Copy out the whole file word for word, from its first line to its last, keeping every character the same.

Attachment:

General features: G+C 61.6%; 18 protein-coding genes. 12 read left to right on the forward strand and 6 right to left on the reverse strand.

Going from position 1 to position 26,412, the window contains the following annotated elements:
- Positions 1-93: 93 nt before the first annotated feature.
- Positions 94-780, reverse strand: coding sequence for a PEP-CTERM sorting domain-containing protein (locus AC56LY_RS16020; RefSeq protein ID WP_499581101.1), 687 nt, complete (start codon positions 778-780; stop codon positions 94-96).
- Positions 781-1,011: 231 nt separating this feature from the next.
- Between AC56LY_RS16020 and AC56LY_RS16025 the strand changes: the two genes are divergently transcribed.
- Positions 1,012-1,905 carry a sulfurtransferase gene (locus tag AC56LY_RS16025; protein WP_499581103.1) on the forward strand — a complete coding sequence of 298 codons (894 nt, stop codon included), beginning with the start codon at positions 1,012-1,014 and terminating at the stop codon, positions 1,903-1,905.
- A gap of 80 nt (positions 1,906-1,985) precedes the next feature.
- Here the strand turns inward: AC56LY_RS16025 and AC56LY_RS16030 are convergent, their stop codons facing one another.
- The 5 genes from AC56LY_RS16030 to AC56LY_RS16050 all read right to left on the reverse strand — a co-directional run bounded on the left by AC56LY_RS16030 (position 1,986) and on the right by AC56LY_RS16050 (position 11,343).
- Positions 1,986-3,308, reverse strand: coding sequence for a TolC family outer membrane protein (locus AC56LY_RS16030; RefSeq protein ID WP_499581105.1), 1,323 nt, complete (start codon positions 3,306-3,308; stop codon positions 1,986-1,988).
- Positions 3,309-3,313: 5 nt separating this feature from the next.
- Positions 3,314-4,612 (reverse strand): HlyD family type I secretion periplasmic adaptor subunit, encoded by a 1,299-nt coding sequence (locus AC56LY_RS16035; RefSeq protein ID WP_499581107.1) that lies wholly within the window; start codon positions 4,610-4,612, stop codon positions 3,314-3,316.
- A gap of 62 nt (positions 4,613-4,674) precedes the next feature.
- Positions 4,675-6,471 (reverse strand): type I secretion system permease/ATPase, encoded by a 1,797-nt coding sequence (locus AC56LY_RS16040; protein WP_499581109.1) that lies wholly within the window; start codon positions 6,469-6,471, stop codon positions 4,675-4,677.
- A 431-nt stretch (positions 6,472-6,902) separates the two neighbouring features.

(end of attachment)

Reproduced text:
General features: G+C 61.6%; 18 protein-coding genes. 12 read left to right on the forward strand and 6 right to left on the reverse strand.

Going from position 1 to position 26,412, the window contains the following annotated elements:
- Positions 1-93: 93 nt before the first annotated feature.
- Positions 94-780, reverse strand: coding sequence for a PEP-CTERM sorting domain-containing protein (locus AC56LY_RS16020; RefSeq protein ID WP_499581101.1), 687 nt, complete (start codon positions 778-780; stop codon positions 94-96).
- Positions 781-1,011: 231 nt separating this feature from the next.
- Between AC56LY_RS16020 and AC56LY_RS16025 the strand changes: the two genes are divergently transcribed.
- Positions 1,012-1,905 carry a sulfurtransferase gene (locus tag AC56LY_RS16025; protein WP_499581103.1) on the forward strand — a complete coding sequence of 298 codons (894 nt, stop codon included), beginning with the start codon at positions 1,012-1,014 and terminating at the stop codon, positions 1,903-1,905.
- A gap of 80 nt (positions 1,906-1,985) precedes the next feature.
- Here the strand turns inward: AC56LY_RS16025 and AC56LY_RS16030 are convergent, their stop codons facing one another.
- The 5 genes from AC56LY_RS16030 to AC56LY_RS16050 all read right to left on the reverse strand — a co-directional run bounded on the left by AC56LY_RS16030 (position 1,986) and on the right by AC56LY_RS16050 (position 11,343).
- Positions 1,986-3,308, reverse strand: coding sequence for a TolC family outer membrane protein (locus AC56LY_RS16030; RefSeq protein ID WP_499581105.1), 1,323 nt, complete (start codon positions 3,306-3,308; stop codon positions 1,986-1,988).
- Positions 3,309-3,313: 5 nt separating this feature from the next.
- Positions 3,314-4,612 (reverse strand): HlyD family type I secretion periplasmic adaptor subunit, encoded by a 1,299-nt coding sequence (locus AC56LY_RS16035; RefSeq protein ID WP_499581107.1) that lies wholly within the window; start codon positions 4,610-4,612, stop codon positions 3,314-3,316.
- A gap of 62 nt (positions 4,613-4,674) precedes the next feature.
- Positions 4,675-6,471 (reverse strand): type I secretion system permease/ATPase, encoded by a 1,797-nt coding sequence (locus AC56LY_RS16040; protein WP_499581109.1) that lies wholly within the window; start codon positions 6,469-6,471, stop codon positions 4,675-4,677.
- A 431-nt stretch (positions 6,472-6,902) separates the two neighbouring features.